Hot rocks: Japanese enthusiasts turn sauna volume up to 11

SOT heavy metal sauna at Sauna Fest Nagano 2019, Japan / Credit: Ari Honkanen

Sauna enthusiasts in Japan are blasting away the notion of a traditional Finnish sauna as a quiet place to relax and contemplate the steam of life, by playing heavy metal music.

The heavy metal sauna was featured at Japan Sauna Fest recently, an event which brought together sauna enthusiasts over a three day period in Nagano to test 19 different types of sauna experiences.

“Finnish lifestyle and culture are making big influence here especially among young generations. Indeed it was the biggest ever Sauna Fest so far in Japan” explains Numata Koichi from Business Finland, one of the supporters of the Sauna Fest.

The heavy metal sauna was set up by enthusiasts SOT – which stands for counting in the “Sauna, One to Thousand” – lead by ‘Mohican Saunist‘ who combines his passion for Finland, sauna and heavy metal music in blog posts, and visit reports from saunas an public baths visits across Japan.

“According to SOT, this was the first trial to play Finnish heavy metal as background music at its tent sauna. They wanted to differentiate its booth from other saunas to be creative and one of a kind” explains Koichi.

Sauna-goers got to listen to classic Finnish heavy metal from Children of Bodom, Korpiklaani, Maniac Abductor, Nuclear Winter, Impaled Nazarene and others while enjoying the steam inside the SOT sauna tent.

“When they were contemplating and brainstorming for an idea, it was a natural and simple inspiration one day that their minds and chain of thoughts got connected sauna, Finland, heavy metal music, why not!” says Numata Koichi.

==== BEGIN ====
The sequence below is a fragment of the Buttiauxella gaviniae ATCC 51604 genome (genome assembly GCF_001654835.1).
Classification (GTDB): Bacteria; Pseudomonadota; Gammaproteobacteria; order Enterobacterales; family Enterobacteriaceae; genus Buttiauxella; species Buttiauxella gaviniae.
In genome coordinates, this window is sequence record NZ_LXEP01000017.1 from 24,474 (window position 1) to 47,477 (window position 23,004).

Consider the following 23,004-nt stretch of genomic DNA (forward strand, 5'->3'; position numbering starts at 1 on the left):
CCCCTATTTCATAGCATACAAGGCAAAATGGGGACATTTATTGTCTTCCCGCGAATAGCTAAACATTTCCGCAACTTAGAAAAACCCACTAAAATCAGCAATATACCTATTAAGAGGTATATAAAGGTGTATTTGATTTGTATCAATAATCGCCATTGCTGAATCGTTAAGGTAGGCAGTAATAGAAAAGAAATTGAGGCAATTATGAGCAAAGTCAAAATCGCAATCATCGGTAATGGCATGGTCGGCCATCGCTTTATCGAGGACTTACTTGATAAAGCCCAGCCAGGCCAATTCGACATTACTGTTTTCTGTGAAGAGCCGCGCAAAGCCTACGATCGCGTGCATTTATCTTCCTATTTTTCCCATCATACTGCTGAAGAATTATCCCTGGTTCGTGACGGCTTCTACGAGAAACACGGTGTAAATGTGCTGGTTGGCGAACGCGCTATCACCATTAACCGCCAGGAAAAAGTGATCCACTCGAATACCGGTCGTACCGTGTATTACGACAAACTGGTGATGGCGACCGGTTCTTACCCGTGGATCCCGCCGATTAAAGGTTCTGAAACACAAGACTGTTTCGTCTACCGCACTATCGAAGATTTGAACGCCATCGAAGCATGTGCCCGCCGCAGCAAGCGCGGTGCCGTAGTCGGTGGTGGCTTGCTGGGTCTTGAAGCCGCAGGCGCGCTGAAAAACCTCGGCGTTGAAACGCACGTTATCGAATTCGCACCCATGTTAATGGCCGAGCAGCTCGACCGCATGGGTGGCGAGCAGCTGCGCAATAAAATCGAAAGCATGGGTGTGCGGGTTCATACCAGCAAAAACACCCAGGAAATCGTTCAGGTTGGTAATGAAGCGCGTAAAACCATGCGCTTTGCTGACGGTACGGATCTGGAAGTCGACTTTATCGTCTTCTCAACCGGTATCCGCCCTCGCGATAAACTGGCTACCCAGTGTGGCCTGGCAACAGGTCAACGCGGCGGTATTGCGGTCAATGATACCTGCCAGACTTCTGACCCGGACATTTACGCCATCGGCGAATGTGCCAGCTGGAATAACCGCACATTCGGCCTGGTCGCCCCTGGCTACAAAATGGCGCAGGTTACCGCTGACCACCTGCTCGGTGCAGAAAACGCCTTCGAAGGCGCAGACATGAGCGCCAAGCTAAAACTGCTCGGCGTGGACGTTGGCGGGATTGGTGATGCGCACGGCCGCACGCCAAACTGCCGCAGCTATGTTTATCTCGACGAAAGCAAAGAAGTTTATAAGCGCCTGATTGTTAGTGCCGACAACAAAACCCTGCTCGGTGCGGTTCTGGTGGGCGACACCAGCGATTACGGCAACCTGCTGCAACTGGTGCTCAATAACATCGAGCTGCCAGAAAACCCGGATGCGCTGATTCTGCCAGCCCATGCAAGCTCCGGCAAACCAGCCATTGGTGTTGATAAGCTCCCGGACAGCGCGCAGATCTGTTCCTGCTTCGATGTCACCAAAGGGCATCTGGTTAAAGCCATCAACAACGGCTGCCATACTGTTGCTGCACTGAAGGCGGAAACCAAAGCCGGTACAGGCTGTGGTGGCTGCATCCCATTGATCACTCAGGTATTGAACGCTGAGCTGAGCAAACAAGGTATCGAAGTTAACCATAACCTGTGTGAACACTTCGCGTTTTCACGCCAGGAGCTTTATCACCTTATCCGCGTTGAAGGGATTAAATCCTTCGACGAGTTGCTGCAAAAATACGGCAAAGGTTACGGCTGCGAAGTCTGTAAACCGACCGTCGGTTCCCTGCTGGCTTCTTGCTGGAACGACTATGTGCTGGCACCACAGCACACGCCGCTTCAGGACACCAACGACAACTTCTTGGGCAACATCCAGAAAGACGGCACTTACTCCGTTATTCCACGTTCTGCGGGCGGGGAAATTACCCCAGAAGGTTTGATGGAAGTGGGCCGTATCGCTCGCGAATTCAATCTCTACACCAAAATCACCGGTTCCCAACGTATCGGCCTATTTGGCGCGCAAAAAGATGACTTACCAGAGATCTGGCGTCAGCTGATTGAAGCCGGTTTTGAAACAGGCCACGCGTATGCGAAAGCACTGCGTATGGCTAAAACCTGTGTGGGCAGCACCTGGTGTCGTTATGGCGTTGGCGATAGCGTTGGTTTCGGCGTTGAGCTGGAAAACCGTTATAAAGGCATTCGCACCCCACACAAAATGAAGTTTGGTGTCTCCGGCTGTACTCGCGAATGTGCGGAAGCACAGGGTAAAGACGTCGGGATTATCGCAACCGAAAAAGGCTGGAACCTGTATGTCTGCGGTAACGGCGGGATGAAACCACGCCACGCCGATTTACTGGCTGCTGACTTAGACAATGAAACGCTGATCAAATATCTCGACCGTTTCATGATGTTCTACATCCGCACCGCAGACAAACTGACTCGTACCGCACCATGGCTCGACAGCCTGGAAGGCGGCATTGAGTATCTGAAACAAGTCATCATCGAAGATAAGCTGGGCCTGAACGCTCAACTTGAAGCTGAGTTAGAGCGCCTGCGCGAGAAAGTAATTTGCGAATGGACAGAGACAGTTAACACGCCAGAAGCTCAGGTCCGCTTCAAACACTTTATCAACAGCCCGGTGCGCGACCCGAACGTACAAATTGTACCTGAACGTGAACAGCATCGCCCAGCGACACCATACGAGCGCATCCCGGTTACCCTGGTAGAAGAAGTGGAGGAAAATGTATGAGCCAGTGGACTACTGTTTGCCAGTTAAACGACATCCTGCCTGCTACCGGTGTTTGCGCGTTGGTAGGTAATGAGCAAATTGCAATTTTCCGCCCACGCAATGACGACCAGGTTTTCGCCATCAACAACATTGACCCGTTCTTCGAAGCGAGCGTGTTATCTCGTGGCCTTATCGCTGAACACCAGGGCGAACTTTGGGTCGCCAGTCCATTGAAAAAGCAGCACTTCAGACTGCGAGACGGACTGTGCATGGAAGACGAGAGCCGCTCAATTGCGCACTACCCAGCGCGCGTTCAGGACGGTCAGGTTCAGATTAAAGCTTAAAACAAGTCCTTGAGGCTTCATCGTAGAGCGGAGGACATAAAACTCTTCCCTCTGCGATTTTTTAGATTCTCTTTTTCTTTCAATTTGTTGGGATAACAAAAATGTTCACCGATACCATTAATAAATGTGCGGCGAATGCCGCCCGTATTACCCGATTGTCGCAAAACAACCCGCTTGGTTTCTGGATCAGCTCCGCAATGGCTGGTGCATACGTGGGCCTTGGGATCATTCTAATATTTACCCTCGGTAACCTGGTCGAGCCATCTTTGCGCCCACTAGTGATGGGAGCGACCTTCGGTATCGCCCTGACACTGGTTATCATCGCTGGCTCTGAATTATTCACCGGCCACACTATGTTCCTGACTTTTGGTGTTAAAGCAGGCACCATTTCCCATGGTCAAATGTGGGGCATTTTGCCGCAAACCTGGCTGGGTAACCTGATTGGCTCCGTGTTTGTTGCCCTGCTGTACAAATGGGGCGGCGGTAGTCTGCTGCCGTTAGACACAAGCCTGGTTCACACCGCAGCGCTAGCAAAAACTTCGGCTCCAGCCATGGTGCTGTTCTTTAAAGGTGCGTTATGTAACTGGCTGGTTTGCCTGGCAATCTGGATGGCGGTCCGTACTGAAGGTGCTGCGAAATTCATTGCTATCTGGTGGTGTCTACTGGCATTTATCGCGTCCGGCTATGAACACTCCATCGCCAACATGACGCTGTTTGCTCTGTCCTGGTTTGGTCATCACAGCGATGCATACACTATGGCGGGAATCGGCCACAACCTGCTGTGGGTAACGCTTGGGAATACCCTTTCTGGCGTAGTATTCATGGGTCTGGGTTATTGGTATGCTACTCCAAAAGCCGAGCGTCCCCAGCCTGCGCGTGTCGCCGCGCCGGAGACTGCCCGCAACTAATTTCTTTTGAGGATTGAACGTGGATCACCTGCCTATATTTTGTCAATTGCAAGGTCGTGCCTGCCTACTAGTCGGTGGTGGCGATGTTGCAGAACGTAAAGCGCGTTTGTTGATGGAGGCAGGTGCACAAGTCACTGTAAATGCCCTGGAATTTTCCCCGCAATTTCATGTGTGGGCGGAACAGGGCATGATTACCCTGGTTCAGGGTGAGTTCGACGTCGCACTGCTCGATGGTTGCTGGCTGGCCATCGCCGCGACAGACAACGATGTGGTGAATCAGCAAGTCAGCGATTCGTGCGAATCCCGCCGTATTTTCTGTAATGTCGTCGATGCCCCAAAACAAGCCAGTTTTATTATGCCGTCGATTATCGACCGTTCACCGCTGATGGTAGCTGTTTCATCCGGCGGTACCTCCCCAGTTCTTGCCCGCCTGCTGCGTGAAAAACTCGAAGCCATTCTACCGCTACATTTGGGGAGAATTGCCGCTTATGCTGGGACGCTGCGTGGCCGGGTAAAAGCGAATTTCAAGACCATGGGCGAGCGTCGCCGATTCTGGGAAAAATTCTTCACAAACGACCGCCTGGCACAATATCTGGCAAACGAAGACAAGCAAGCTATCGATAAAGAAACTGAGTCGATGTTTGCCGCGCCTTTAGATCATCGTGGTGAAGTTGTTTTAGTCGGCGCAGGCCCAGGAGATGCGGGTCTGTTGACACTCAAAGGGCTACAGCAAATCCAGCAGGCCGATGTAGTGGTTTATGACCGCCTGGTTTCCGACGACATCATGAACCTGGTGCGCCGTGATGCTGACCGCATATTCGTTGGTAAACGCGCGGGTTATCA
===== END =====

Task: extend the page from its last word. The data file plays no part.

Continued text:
“Feedback from the visitors was very positive, like feeling good and hotter than other saunas, and great mix of sauna and music, such a unique experience” he adds.

Japan’s love of Finnish heavy metal 

The heavy metal sauna tent capitalised on a hard core affection from Japanese fans for Finnish rock music.

“Finnish heavy metal has been popular in Japan for a long time as well, and the tradition is doing well still today” explains Ari Honkanen from the Finnish Embassy in Tokyo.

Bands like Stam1na and Korpiklaani tour Japan from time to time, and there’s a popular Finnish heavy metal festival every spring. Finnish music legend Michael Monroe visited Japan earlier this year to play festivals in Tokyo and Osakan in front of thousands of people, and dedicated fans can still sing HIM and Nightwish in Japan’s karaoke rooms.

“Still, Sibelius is the biggest Finnish artist in Japan” Honkanen concedes.

Finland’s sauna steam culture is big in Japan 

Japanese culture embraces hot springs and steam baths, so it’s quite a nice fit with Finnish sauna as well, and the 3500 people who applied for Sauna Fest tickets this year – with just 600 places available – were a testament to this.

“I have heard the first Finnish sauna came to Tokyo during the Olympics in 1964 and was set up in the athlete’s village, but I haven’t been able to confirm this” says diplomat Ari Honkanen.

“Nowadays, you can find a sauna of some sort in many onsens (natural hot springs) and sentos (public bath) around Japan” he explains.

Visit Finland is running a competition for Japanese tourists to collect stamps at public saunas when they come to Finland, to ultimately name 100 Finnish Sauna Ambassadors to promote sauna culture.

Honkanen says at Sauna Fest in Nagano, the löylö inside the SOT heavy metal tent was very good, hot and moist.

But far from home, it was the peace and quiet of a very different type of sauna which appealed to the diplomat most.

“The best sauna of the festival in my opinion was this underground smoke sauna with a massive stove of perhaps one ton in total weight.”

Underground smoke sauna at Sauna Fest Nagano 2019 / Credit: Ari Honkanen